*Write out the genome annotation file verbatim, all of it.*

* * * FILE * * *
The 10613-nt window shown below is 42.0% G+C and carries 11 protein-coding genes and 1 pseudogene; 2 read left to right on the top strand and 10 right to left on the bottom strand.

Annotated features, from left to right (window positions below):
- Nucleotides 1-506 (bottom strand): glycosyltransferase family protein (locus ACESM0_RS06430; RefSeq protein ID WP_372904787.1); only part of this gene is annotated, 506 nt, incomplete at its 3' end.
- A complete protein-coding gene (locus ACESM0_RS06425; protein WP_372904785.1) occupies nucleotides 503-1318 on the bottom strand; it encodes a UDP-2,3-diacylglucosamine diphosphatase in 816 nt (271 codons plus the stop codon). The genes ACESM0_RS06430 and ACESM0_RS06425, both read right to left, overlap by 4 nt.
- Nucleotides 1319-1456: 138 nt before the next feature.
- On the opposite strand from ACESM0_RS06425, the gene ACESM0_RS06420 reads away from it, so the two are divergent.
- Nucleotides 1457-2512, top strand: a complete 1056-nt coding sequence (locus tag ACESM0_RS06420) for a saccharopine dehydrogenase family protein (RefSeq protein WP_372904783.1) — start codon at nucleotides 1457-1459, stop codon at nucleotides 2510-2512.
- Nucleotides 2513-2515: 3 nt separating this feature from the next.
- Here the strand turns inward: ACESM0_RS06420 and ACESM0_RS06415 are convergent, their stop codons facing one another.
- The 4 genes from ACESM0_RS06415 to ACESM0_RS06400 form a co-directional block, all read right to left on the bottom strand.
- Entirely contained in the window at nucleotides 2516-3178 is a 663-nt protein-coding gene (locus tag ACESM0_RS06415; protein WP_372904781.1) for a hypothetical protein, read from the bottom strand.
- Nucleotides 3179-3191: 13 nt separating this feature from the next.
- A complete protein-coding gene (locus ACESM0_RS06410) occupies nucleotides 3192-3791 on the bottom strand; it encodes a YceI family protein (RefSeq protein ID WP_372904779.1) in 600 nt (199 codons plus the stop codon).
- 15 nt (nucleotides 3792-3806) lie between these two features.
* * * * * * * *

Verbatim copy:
The 10613-nt window shown below is 42.0% G+C and carries 11 protein-coding genes and 1 pseudogene; 2 read left to right on the top strand and 10 right to left on the bottom strand.

Annotated features, from left to right (window positions below):
- Nucleotides 1-506 (bottom strand): glycosyltransferase family protein (locus ACESM0_RS06430; RefSeq protein ID WP_372904787.1); only part of this gene is annotated, 506 nt, incomplete at its 3' end.
- A complete protein-coding gene (locus ACESM0_RS06425; protein WP_372904785.1) occupies nucleotides 503-1318 on the bottom strand; it encodes a UDP-2,3-diacylglucosamine diphosphatase in 816 nt (271 codons plus the stop codon). The genes ACESM0_RS06430 and ACESM0_RS06425, both read right to left, overlap by 4 nt.
- Nucleotides 1319-1456: 138 nt before the next feature.
- On the opposite strand from ACESM0_RS06425, the gene ACESM0_RS06420 reads away from it, so the two are divergent.
- Nucleotides 1457-2512, top strand: a complete 1056-nt coding sequence (locus tag ACESM0_RS06420) for a saccharopine dehydrogenase family protein (RefSeq protein WP_372904783.1) — start codon at nucleotides 1457-1459, stop codon at nucleotides 2510-2512.
- Nucleotides 2513-2515: 3 nt separating this feature from the next.
- Here the strand turns inward: ACESM0_RS06420 and ACESM0_RS06415 are convergent, their stop codons facing one another.
- The 4 genes from ACESM0_RS06415 to ACESM0_RS06400 form a co-directional block, all read right to left on the bottom strand.
- Entirely contained in the window at nucleotides 2516-3178 is a 663-nt protein-coding gene (locus tag ACESM0_RS06415; protein WP_372904781.1) for a hypothetical protein, read from the bottom strand.
- Nucleotides 3179-3191: 13 nt separating this feature from the next.
- A complete protein-coding gene (locus ACESM0_RS06410) occupies nucleotides 3192-3791 on the bottom strand; it encodes a YceI family protein (RefSeq protein ID WP_372904779.1) in 600 nt (199 codons plus the stop codon).
- 15 nt (nucleotides 3792-3806) lie between these two features.